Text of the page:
Once ignited, a chain reaction must take place whereby fires can sustain their own heat by the further release of heat energy in the process of combustion and may propagate, provided there is a continuous supply of an oxidizer and fuel.

Fire can be extinguished by removing any one of the elements of the fire tetrahedron. Consider a natural gas flame, such as from a stovetop burner. The fire can be extinguished by any of the following:

  • turning off the gas supply, which removes the fuel source;
  • covering the flame completely, which smothers the flame as the combustion both uses the available oxidizer (the oxygen in the air) and displaces it from the area around the flame with CO2;
  • application of water, which removes heat from the fire faster than the fire can produce it (similarly, blowing hard on a flame will displace the heat of the currently burning gas from its fuel source, to the same end), or
  • application of a retardant chemical such as Halon to the flame, which retards the chemical reaction itself until the rate of combustion is too slow to maintain the chain reaction.

In contrast, fire is intensified by increasing the overall rate of combustion. Methods to do this include balancing the input of fuel and oxidizer to stoichiometric proportions, increasing fuel and oxidizer input in this balanced mix, increasing the ambient temperature so the fire's own heat is better able to sustain combustion, or providing a catalyst; a non-reactant medium in which the fuel and oxidizer can more readily react.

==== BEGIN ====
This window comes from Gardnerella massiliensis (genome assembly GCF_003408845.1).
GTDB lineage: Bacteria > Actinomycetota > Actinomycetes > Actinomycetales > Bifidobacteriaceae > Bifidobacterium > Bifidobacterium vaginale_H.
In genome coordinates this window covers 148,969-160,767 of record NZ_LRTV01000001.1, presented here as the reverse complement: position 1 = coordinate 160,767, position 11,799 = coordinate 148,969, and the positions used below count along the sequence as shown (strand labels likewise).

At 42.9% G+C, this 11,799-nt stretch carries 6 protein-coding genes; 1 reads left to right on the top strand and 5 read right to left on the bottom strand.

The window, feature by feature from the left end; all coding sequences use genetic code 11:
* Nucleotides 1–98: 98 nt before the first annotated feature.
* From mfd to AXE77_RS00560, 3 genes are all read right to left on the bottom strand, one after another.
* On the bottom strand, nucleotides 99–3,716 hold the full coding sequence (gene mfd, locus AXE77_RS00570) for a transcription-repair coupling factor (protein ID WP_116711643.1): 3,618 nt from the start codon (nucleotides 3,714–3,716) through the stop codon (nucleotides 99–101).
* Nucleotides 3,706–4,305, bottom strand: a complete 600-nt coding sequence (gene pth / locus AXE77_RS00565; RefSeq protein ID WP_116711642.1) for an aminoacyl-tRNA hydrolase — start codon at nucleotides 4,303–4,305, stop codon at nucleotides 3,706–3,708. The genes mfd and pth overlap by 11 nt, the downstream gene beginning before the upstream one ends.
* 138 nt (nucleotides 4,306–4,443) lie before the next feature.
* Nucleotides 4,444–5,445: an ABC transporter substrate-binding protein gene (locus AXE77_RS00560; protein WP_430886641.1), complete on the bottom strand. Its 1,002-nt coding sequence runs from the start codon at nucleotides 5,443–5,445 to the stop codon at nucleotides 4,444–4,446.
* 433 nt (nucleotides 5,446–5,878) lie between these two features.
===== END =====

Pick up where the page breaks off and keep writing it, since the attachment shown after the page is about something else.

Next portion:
Flame

  A candle's flame
  Photo of a fire taken with a 1/4000th of a second exposure

A flame is a mixture of reacting gases and solids emitting visible, infrared, and sometimes ultraviolet light, the frequency spectrum of which depends on the chemical composition of the burning material and intermediate reaction products. In many cases, such as the burning of organic matter, for example wood, or the incomplete combustion of gas, incandescent solid particles called soot produce the familiar red-orange glow of 'fire'. This light has a continuous spectrum. Complete combustion of gas has a dim blue color due to the emission of single-wavelength radiation from various electron transitions in the excited molecules formed in the flame. Usually oxygen is involved, but hydrogen burning in chlorine also produces a flame, producing hydrogen chloride (HCl). Other possible combinations producing flames, amongst many, are fluorine and hydrogen, and hydrazine and nitrogen tetroxide.